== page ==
The term archival pigment printing refers to a process whereby non-degradable and ultra-resistant pigment particles are used to make an image that will be resistant to erosion and other environmental factors. In short, archival pigments ensure the longevity of an image. And while archival pigments have been in use since the 19th century, today the range of pigments available has been vastly enriched, and formerly difficult-to-render shades of orange, pink, and green can be easily printed.
Archival pigment prints are perfect for artists who want to make work on demand, rather than committing to a mass-produced series. The reproduction of a stored digital image is quite inexpensive as compared with the production of a run of prints.
Rather than being absorbed into the ﬁbers of paper, as happens with molecularly soluble dyes, archival pigments utilize tiny particles which, when placed on paper, are large enough to remain on the paper’s surface. This process allows pigment prints to retain their color over a longer period of time, as the pigment will not be broken apart by absorption, and then intertwined into ﬁbers, fading, or shifting colors.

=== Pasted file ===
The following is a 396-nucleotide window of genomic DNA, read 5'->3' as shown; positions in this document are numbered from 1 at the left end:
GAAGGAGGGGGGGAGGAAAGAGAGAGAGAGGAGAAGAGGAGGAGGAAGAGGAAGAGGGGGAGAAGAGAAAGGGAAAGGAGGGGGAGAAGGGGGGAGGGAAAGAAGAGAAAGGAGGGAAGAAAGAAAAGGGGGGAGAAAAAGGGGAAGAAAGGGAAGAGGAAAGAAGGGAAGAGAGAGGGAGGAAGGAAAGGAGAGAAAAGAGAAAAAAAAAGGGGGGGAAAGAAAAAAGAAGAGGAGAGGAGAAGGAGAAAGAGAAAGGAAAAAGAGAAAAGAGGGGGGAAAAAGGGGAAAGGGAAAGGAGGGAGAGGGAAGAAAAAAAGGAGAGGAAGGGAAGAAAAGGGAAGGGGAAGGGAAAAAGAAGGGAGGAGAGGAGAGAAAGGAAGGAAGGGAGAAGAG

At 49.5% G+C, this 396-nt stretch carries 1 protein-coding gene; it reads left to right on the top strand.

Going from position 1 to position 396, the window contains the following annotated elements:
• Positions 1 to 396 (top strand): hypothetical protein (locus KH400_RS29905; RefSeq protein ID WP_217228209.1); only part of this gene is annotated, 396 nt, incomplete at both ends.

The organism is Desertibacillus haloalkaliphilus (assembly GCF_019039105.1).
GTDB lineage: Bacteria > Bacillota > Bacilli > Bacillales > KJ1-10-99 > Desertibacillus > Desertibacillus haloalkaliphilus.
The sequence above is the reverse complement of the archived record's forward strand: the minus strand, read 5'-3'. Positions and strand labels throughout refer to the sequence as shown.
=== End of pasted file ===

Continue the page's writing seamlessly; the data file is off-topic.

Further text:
Digital prints on aluminum are not really printed on the metal directly. Rather, a print is infused into a coating applied to the metal. This is a dye-based process, rather than an inkjet process. The silver color of the aluminum plate provides a shimmering image, which looks like metallic inks have been used in the photo, even though an aluminum substrate actually provides the entire sheen.
Digital prints on aluminum are scratch resistant and rigid, requiring no glass or framing prior to hanging. This modifies the conventions of photo presentation and provides a more intimate and informal viewing experience.